This disclaimer should be used whenever you provide a service or product that carries an element of risk (which is the case for most businesses).
Body by Yoga, a business that offers online yoga classes, uses its disclaimer to remind viewers that yoga is an activity that can cause physical injury. Body by Yoga lets users know that it is not responsible for any injuries or accidents that they may sustain when following the techniques demonstrated in its videos:
A copyright disclaimer lets users know who owns copyrighted content and when it was created. This disclaimer can be used to explain that your content should only be used by authorized individuals, and to inform users about any usage rules or licensing requirements.
You should use a copyright disclaimer to protect your original content (including written content, images, and videos) from thieves or unauthorized users.
The University of New South Wales' (UNSW) Copyright & Disclaimer page lets users know they may not copy any material on its website that is not in the public domain or specifically allowed to be copied without written permission from the copyright holder:
A views expressed disclaimer informs users that the views described are solely those of the author, and that they do not reflect shared opinions of your business or of any affiliates that may be mentioned on your website.
A views expressed disclaimer should be used if you allow posts or commentary from other users on your platform, especially if you host controversial opinions or information that is not verified.
The Federal Communications Commission's (FCC) Podcast Disclaimer informs users that any views expressed by podcast guests or FCC employees are their own, and do not reflect the official opinion of the FCC:
Errors and Omissions
An errors and omissions disclaimer is a statement that helps to protect your business from potential lawsuits arising from inaccuracies or false information that may be present in your content.
This type of disclaimer can be used whenever you provide users with advice, how-to guides, or information that is subject to change.
Complete Skier, an online skiing magazine, includes a section in its disclaimer that informs users that it cannot guarantee the accuracy of its content, and that users are responsible for anything that may happen to them as a result of relying on the information it provides:
A testimonial disclaimer lets users know whether the authors of reviews of your business's products or services receive compensation in exchange for their endorsements. It can also serve to remind users that one individual's results when using your product or service is not a guarantee that everyone will achieve the same results.
Financial Mentor, a website that educates users about the principles of wealth, uses its Testimonials Disclaimer page to inform users that its testimonials are not indicative of average results or of the future success of other individuals. It also lets users know that testimonials are edited or shortened for grammatical and relevancy purposes:
This disclaimer warns users that your website may contain content that is not appropriate for younger audiences or sensitive viewers. You should make sure that you have an offensive content disclaimer if your website contains adult materials or user generated content (UGC) that may include offensive or controversial elements.
Disney+ added a content warning to the beginning of the movie The Swiss Family Robinson to let viewers know that the film contains "negative depictions and/or mistreatment of people or cultures."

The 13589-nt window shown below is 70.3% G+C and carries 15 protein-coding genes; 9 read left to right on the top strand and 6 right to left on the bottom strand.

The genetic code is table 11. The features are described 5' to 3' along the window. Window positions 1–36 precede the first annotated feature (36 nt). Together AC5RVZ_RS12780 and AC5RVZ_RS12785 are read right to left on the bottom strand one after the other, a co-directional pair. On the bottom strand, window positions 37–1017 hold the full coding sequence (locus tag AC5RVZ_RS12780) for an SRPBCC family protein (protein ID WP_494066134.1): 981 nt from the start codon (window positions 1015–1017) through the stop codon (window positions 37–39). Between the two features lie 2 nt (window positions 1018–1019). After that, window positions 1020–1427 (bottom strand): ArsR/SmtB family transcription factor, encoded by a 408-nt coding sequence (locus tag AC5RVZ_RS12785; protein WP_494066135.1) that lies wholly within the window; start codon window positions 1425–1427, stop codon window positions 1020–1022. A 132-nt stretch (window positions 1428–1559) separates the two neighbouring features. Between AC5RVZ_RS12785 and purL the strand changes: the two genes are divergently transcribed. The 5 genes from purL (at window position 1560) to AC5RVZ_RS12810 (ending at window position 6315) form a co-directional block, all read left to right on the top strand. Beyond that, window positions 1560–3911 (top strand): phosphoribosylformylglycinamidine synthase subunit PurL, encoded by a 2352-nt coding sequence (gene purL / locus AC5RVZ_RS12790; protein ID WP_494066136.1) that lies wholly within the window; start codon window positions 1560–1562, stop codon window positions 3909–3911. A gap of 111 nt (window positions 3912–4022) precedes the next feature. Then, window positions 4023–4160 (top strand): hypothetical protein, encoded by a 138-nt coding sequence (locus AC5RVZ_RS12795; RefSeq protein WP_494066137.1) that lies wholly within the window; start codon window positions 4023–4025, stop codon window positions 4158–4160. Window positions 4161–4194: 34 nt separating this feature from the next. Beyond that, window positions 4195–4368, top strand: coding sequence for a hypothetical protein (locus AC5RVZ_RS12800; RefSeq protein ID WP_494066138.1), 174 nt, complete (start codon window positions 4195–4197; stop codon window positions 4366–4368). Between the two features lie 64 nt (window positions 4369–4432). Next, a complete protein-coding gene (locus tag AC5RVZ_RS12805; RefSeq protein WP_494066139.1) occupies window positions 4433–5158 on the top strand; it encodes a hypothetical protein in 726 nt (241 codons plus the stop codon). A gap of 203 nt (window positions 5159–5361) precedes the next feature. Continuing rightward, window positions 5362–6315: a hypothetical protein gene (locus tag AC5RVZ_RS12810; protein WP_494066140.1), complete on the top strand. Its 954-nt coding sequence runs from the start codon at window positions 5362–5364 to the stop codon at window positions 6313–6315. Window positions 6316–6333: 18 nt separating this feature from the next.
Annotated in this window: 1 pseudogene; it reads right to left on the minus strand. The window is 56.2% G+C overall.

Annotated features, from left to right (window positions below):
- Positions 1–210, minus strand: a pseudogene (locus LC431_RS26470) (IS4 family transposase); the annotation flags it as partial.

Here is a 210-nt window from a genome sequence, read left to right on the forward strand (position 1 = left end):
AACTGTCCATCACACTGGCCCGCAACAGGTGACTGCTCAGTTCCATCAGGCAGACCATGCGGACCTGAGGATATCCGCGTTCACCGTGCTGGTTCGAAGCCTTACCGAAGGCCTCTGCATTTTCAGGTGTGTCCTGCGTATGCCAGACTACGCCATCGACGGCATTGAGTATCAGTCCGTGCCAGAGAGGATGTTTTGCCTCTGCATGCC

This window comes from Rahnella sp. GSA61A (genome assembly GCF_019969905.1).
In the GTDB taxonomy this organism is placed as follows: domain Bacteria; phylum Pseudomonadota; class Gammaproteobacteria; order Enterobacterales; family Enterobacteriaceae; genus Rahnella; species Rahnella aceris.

Warranty and Limitation of Liability
A warranty and limitation of liability disclaimer reminds users that your products or services are available on an "as is" basis, and that you are not responsible for any faulty or defective products. Any business that sells any kinds of goods or services should have a warranty disclaimer.
Ford's Consumer Disclaimer Notice page explains that most Ford Performance parts are sold as-is, and do not come with any type of warranty. It goes on to explain that Ford will not be held responsible for any damages, loss of income, or replacement costs associated with its products:
A past performance disclaimer is used to let users know that just because a product or service generated good results in the past does not mean that it will perform to the same standard in the future. This kind of disclaimer is useful for financial advisors and investment firms.
BlackRock, an investment corporation, includes a past performance disclaimer as part of a pop-up statement that users must agree to before using its website:
A third party disclaimer warns users that you are not responsible for any third party content or links within your website. A third party disclaimer should be used anytime you or members of your platform share third party links or content on your website.
Adidas includes a third party disclaimer in its Terms and Conditions agreement that informs users that while it does include third party links on its website, visiting those websites should be done at users' own risk:
Remember that the specific disclaimers you may need or want for your business depends on your unique offerings, content and business structure.
How to Display Disclaimers
You should display your disclaimers somewhere conspicuous and easily accessible. Standard locations to display your disclaimer include via a link within your website footer, as a standalone disclaimer page, or within your Terms and Conditions agreement.
Website Footer Linked to a Disclaimer Page
You can use a link on your website footer to take users to a page containing your legal documents, or it can take users to a standalone disclaimer page. The benefits of having a separate disclaimer page is that it makes it easier for users to find your disclaimer information, and draws more attention to your disclaimers.